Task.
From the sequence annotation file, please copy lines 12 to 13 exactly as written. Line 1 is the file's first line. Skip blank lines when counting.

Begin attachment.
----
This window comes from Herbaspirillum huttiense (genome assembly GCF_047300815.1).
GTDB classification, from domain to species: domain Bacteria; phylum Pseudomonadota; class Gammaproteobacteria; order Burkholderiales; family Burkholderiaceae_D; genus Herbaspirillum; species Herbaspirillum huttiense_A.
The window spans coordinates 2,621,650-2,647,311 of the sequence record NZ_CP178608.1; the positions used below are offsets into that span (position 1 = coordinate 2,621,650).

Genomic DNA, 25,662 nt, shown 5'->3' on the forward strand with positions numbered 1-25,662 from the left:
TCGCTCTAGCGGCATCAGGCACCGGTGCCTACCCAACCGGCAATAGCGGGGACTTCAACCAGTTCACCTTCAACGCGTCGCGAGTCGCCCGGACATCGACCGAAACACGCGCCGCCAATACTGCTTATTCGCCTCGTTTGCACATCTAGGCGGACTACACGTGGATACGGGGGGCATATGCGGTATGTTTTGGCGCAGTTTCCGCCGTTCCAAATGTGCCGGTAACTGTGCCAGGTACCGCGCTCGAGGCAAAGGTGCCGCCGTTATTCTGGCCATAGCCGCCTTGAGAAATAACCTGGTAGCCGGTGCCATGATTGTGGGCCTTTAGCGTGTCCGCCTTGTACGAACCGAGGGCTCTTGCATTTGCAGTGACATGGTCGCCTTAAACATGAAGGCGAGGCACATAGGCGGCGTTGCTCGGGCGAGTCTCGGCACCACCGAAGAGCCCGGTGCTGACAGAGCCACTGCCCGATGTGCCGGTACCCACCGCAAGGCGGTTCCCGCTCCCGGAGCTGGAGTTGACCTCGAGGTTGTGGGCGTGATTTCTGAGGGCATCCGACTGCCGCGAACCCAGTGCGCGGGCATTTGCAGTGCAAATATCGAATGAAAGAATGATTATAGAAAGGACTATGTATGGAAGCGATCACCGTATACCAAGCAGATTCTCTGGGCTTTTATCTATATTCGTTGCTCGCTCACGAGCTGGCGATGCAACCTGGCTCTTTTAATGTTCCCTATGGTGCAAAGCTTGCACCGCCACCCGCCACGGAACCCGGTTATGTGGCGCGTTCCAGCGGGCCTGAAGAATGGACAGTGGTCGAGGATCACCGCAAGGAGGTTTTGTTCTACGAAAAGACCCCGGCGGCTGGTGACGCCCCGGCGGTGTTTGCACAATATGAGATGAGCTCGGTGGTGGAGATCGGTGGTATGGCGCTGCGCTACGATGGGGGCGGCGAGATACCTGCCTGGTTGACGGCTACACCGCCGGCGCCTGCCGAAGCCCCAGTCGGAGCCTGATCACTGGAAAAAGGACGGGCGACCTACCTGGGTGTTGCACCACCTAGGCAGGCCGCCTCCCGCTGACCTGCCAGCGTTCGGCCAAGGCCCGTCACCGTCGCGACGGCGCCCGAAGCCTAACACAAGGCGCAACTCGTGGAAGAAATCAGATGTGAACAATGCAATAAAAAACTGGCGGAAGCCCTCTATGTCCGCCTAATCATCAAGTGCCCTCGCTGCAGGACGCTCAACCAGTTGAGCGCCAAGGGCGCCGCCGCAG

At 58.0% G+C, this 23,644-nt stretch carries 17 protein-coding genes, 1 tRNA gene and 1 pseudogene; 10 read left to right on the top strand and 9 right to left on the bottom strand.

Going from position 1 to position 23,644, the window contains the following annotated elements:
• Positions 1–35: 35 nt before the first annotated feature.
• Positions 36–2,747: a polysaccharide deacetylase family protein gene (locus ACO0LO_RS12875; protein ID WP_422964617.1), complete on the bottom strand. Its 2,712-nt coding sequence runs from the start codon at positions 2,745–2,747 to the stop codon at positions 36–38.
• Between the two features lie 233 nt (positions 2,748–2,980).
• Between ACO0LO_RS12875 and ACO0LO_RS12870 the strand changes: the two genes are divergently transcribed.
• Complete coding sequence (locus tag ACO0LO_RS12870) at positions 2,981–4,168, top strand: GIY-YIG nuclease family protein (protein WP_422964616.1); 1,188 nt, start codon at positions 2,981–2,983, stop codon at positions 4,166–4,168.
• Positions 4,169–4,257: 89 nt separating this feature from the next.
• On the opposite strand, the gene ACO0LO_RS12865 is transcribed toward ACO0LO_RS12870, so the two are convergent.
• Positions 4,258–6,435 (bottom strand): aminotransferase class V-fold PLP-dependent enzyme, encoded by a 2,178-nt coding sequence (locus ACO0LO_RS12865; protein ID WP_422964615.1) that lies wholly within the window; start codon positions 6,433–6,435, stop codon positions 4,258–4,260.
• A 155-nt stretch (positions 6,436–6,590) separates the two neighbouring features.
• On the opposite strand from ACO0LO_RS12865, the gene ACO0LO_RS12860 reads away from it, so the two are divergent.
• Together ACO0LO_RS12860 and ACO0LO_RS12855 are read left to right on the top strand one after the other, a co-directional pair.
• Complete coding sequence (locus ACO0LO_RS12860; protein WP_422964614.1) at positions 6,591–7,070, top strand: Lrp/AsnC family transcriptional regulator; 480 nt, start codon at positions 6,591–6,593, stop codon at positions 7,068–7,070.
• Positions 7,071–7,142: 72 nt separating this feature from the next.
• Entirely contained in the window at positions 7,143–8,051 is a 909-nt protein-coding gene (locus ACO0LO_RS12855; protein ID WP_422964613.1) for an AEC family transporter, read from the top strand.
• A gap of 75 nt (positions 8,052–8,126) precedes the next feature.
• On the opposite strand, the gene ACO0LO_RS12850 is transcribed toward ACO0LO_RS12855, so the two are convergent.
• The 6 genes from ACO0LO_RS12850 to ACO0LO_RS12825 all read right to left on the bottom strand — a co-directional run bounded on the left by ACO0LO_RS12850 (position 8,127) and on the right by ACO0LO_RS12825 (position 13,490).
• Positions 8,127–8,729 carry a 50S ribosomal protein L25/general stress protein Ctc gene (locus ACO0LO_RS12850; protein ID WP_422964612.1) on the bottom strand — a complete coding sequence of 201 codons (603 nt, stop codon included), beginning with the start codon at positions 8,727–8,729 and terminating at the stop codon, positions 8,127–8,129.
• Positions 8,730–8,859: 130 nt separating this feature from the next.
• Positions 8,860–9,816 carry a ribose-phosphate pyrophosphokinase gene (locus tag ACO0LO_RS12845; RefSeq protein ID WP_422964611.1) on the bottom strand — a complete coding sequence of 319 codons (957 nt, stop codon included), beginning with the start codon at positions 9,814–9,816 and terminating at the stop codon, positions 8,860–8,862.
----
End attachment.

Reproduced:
• Complete coding sequence (locus tag ACO0LO_RS12870) at positions 2,981–4,168, top strand: GIY-YIG nuclease family protein (protein WP_422964616.1); 1,188 nt, start codon at positions 2,981–2,983, stop codon at positions 4,166–4,168.
• Positions 4,169–4,257: 89 nt separating this feature from the next.